Review: Passion Pit, Matt and Kim

We came late to the concert by an hour or so. I had never been to this specific venue and didn’t know what to expect, there was a large congregation of people on the covered hockey rink, that is where we ended up, amidst throngs of pre-pubescent looking girls in spandex, tipsy twenty-somethings, bobbing heads, shouldered girls, flailing bodies, glow sticks and splashes of alcohol.

Matt and Kim have a lovely musical sound and stage presence. Their playful vocals were partnered by crowd interaction, conversation and grinning facial expressions. Kim decided to take a walk on the audience at one point. They were very pleasant to watch and listen to.


Passion Pit had a very cool light show. There were white fabric orbs suspended above them, which were illuminated by different colored lights for each song. Unfortunately the bass was so high that much of the more impressive falsetto from the singer and keyboard were lost. Which is a shame, the higher vocal experimentation is one of the more enjoyable aspects of Passion Pit, in my opinion.


All in all I was somewhat disappointed with Passion Pit’s performance. The poor quality of the sound was coupled with a lack of Performance zeal, the whole experience was overpowered by the largeness of the arena. I still enjoy listening to Passion Pit and have no doubt I will be for a long time. I hope I’ll have another opportunity to see them in a smaller venue in the future.

Preview: The Skin of Our Teeth

Hi Everyone! I know it’s been a really really really really long time, but Danny Fob is back to tell you about the amazing things happening all around campus. Sorry for the hiatus, but I had this crazy horrible busy semester that involved some really epic research and papers. Basically, I had no life and couldn’t even see shows, might as well write about them. Everyone I know had the same experience, so hopefully this one will be way better. It is my last, so let’s hope so.

Anyway, tonight I’m going to The Skin of Our Teeth, a SMTD production. I am looking forward to seeing it. Apparently it is rarely put on or seen, so this should prove to be a rare and wonderful experience full of the adventures of a family as it connects to different periods of history and society. I am seeing it tonight, Friday at 8pm, but if you plan on seeing it, it is also playing Saturday at 8pm in the Lydia Mendelssohn Theater and then again on Sunday, February 24th at 2pm. I hope you all come out and see it!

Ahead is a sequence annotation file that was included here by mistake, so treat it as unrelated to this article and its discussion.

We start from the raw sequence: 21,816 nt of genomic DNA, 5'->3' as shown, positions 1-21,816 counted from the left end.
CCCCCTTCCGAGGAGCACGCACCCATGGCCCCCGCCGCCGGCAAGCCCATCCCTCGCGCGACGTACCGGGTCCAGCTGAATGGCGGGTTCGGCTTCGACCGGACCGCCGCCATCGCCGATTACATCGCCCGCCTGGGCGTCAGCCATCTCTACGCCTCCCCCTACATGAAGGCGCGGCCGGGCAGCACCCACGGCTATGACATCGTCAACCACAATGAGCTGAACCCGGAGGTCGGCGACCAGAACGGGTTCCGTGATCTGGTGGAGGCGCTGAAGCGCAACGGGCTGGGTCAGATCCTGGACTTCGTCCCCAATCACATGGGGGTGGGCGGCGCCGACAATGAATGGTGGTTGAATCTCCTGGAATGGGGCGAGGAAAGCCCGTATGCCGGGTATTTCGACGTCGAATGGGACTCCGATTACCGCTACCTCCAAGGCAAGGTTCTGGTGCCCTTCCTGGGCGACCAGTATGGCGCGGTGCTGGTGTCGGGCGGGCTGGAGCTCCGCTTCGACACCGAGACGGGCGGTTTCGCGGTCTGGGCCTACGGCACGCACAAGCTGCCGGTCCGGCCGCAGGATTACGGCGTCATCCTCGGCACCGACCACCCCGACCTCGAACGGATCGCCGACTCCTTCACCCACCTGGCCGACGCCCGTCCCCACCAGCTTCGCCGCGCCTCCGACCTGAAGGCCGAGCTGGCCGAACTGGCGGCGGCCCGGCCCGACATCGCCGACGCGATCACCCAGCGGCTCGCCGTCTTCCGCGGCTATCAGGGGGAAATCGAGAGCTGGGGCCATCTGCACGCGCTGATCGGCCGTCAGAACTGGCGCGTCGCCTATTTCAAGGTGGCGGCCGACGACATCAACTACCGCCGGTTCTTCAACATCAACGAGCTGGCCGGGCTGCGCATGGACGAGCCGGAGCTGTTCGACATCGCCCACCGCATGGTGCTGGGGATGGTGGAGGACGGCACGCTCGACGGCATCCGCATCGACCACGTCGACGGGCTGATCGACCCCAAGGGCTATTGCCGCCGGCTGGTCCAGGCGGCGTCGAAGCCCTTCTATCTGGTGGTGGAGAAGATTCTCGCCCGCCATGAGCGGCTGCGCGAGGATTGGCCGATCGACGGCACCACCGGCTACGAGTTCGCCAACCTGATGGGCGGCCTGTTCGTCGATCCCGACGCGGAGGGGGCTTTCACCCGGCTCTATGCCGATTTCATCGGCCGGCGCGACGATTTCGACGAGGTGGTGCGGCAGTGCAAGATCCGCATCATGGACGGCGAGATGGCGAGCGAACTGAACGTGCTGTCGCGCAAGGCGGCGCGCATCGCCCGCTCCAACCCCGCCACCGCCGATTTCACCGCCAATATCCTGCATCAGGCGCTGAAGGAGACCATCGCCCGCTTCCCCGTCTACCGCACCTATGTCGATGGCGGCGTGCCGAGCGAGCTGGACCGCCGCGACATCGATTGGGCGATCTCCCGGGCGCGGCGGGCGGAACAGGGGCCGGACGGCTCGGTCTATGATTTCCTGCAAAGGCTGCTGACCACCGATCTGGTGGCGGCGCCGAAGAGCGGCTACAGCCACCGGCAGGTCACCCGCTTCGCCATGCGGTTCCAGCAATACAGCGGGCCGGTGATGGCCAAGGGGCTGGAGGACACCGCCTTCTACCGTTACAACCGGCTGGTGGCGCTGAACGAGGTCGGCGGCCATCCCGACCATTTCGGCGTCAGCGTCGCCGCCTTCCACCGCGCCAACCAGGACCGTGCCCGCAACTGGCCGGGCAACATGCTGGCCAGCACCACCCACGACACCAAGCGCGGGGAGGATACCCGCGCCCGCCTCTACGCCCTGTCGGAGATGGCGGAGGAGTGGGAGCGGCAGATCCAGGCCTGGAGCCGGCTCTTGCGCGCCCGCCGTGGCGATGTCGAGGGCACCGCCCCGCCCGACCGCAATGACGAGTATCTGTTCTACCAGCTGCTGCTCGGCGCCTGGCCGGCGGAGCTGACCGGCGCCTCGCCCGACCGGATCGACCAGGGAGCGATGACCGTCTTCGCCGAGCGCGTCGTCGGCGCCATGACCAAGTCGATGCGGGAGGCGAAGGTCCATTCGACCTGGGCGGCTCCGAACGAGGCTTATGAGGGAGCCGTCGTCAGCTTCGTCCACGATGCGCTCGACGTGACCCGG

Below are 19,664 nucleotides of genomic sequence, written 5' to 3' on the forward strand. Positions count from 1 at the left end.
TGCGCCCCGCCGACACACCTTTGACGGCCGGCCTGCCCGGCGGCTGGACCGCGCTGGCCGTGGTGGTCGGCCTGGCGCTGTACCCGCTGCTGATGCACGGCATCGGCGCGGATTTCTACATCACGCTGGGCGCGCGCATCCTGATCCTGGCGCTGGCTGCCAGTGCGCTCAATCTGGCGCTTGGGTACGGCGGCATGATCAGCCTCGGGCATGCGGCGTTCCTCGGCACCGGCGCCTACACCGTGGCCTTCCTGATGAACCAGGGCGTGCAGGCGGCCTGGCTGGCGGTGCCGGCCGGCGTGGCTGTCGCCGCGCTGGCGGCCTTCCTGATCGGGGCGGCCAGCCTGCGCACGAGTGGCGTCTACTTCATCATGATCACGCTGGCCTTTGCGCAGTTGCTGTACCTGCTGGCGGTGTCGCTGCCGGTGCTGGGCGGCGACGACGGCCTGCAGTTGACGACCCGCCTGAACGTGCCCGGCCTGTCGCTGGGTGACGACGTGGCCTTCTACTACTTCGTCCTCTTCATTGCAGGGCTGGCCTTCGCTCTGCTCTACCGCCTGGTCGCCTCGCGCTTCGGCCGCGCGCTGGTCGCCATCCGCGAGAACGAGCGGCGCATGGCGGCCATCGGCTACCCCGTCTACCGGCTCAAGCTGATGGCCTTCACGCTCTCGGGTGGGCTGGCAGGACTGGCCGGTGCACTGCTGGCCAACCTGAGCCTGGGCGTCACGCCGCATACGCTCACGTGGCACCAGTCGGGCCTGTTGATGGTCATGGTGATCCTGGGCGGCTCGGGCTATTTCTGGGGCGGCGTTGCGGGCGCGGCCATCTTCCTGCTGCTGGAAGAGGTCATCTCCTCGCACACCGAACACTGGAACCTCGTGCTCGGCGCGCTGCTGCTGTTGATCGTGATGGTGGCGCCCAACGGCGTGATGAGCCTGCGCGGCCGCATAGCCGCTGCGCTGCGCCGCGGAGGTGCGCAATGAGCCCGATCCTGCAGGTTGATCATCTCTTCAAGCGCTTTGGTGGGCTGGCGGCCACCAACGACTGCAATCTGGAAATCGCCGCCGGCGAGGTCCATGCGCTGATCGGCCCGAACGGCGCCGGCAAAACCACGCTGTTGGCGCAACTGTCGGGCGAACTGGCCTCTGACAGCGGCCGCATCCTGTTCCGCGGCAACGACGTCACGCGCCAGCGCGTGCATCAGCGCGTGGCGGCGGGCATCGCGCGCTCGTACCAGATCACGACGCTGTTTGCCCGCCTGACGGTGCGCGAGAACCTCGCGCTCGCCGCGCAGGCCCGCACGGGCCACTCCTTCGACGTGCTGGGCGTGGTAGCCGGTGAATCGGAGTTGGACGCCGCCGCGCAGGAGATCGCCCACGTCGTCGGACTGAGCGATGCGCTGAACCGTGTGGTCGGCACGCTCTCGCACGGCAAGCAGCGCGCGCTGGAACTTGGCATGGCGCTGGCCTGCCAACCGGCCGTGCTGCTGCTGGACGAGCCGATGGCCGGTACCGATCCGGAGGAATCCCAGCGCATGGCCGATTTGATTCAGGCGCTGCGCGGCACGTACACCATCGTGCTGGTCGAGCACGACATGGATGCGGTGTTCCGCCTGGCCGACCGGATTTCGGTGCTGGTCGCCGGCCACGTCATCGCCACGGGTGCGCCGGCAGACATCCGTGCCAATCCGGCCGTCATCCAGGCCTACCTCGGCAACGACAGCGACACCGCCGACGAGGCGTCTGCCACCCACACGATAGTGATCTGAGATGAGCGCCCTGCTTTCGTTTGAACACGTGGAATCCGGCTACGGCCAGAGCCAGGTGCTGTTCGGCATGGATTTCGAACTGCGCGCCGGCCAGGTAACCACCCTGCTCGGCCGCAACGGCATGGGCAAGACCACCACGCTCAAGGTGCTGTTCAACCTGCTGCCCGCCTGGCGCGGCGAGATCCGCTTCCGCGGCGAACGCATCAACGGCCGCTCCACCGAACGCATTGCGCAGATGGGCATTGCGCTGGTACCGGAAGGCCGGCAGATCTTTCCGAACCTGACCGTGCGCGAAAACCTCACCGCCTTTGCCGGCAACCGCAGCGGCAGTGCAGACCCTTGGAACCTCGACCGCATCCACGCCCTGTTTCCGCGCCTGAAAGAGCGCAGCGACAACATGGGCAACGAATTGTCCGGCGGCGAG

As always,
Danny Fob

Preview for Argo

Preview for Argo
up to make sure you still see all your Oscar nominated movies before the 24th? Well if so… you are in luck!
That’s because Argo is still playing and if you are looking for another reason beyond, “I need to catch up on my Oscar movies,” then I have some. I recommend seeing Argo because it is a good mix of true story, politics, thriller, and ultimately one about peace and cooperation .I know several people have dismissed Argo as saying that it isn’t the epic thriller it should be for the thriller category, and it isn’t political enough to rub shoulders with new and old classics such as Good Night, and Good Luck or Mr. Smith Goes to Washington. But it is still good to see. Perhaps it would be more sizzling and spine tingling if it could fit into thriller genre. Or have a more serious in depth feeling if it could fit into the political movie genre. But to be true to a few different genres, in addition to maintaining veracity with actual events is not always an easy feat. But Argo manages it.
I will say that once you realize what Argo stands for, you will realize that truth is stranger than fiction. Or maybe just that the CIA’s ways are strange. Some of the humor that Hollywood makes about itself is pretty hilarious. My favorite line is, “You can teach a rhesus monkey to be a director!” I will also say that the depiction of the Middle East is realistic and nothing related to orientalism. Ironically, this is referenced in the movie as well.
So, yes if you love to have a thrill, like 1970’s garb, are a 1970s history buff, or better yet a 1970’s Mid-east-US relations history buff, and like some action… then this is your movie. Go and see it!


Dance Meditation

Dance Meditation is a meditative, community dance party happening in Ann Arbor this Sunday. Originated by Michael Patrick Peters, the practice started in Detroit and has migrated toward our town for the weekend. Based on the yogic movement techniques, the practice is inspired by an experimental healing ideology called Transforming Tension Through Creativity. Dance Meditation involves letting loose and moving the body however it needs to in order to expel tension or creative blockage. Two of my friends wo are U of M grads that recently moved to Detroit attended the original Detroit variation. They claimed it was the most invigorating experience they had ever shared with their new community.